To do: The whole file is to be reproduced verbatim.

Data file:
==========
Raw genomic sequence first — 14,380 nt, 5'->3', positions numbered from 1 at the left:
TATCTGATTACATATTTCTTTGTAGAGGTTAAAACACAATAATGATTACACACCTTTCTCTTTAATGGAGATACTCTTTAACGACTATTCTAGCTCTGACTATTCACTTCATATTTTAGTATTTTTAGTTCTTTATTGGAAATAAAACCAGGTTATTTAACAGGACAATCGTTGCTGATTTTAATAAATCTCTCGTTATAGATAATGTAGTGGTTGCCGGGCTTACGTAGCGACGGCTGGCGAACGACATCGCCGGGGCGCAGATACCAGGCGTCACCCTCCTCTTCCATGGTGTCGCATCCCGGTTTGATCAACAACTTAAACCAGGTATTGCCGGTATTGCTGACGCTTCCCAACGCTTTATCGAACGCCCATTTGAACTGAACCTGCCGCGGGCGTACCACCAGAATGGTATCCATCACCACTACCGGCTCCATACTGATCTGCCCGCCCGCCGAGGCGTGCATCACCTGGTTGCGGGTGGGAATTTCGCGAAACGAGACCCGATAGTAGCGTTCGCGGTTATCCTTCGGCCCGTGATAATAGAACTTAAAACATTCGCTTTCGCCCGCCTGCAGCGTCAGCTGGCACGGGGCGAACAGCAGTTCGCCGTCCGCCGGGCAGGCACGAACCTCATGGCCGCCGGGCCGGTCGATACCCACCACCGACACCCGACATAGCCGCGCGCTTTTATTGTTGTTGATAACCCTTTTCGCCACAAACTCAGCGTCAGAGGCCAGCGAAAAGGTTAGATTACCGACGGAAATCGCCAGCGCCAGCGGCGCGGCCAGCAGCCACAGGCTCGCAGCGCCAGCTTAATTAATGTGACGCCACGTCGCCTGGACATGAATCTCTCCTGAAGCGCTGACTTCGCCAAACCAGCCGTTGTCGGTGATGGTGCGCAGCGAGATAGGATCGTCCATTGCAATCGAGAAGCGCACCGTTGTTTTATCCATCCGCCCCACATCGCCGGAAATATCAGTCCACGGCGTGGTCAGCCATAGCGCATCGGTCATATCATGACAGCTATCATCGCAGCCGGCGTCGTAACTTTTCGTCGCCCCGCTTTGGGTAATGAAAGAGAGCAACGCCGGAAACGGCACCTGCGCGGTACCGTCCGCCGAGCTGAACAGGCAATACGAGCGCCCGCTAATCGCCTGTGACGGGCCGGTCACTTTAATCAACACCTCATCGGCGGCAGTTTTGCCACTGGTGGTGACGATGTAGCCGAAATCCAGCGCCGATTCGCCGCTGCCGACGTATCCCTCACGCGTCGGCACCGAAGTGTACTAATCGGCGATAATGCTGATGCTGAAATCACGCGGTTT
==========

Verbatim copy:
Raw genomic sequence first — 14,380 nt, 5'->3', positions numbered from 1 at the left:
TATCTGATTACATATTTCTTTGTAGAGGTTAAAACACAATAATGATTACACACCTTTCTCTTTAATGGAGATACTCTTTAACGACTATTCTAGCTCTGACTATTCACTTCATATTTTAGTATTTTTAGTTCTTTATTGGAAATAAAACCAGGTTATTTAACAGGACAATCGTTGCTGATTTTAATAAATCTCTCGTTATAGATAATGTAGTGGTTGCCGGGCTTACGTAGCGACGGCTGGCGAACGACATCGCCGGGGCGCAGATACCAGGCGTCACCCTCCTCTTCCATGGTGTCGCATCCCGGTTTGATCAACAACTTAAACCAGGTATTGCCGGTATTGCTGACGCTTCCCAACGCTTTATCGAACGCCCATTTGAACTGAACCTGCCGCGGGCGTACCACCAGAATGGTATCCATCACCACTACCGGCTCCATACTGATCTGCCCGCCCGCCGAGGCGTGCATCACCTGGTTGCGGGTGGGAATTTCGCGAAACGAGACCCGATAGTAGCGTTCGCGGTTATCCTTCGGCCCGTGATAATAGAACTTAAAACATTCGCTTTCGCCCGCCTGCAGCGTCAGCTGGCACGGGGCGAACAGCAGTTCGCCGTCCGCCGGGCAGGCACGAACCTCATGGCCGCCGGGCCGGTCGATACCCACCACCGACACCCGACATAGCCGCGCGCTTTTATTGTTGTTGATAACCCTTTTCGCCACAAACTCAGCGTCAGAGGCCAGCGAAAAGGTTAGATTACCGACGGAAATCGCCAGCGCCAGCGGCGCGGCCAGCAGCCACAGGCTCGCAGCGCCAGCTTAATTAATGTGACGCCACGTCGCCTGGACATGAATCTCTCCTGAAGCGCTGACTTCGCCAAACCAGCCGTTGTCGGTGATGGTGCGCAGCGAGATAGGATCGTCCATTGCAATCGAGAAGCGCACCGTTGTTTTATCCATCCGCCCCACATCGCCGGAAATATCAGTCCACGGCGTGGTCAGCCATAGCGCATCGGTCATATCATGACAGCTATCATCGCAGCCGGCGTCGTAACTTTTCGTCGCCCCGCTTTGGGTAATGAAAGAGAGCAACGCCGGAAACGGCACCTGCGCGGTACCGTCCGCCGAGCTGAACAGGCAATACGAGCGCCCGCTAATCGCCTGTGACGGGCCGGTCACTTTAATCAACACCTCATCGGCGGCAGTTTTGCCACTGGTGGTGACGATGTAGCCGAAATCCAGCGCCGATTCGCCGCTGCCGACGTATCCCTCACGCGTCGGCACCGAAGTGTACTAATCGGCGATAATGCTGATGCTGAAATCACGCGGTTT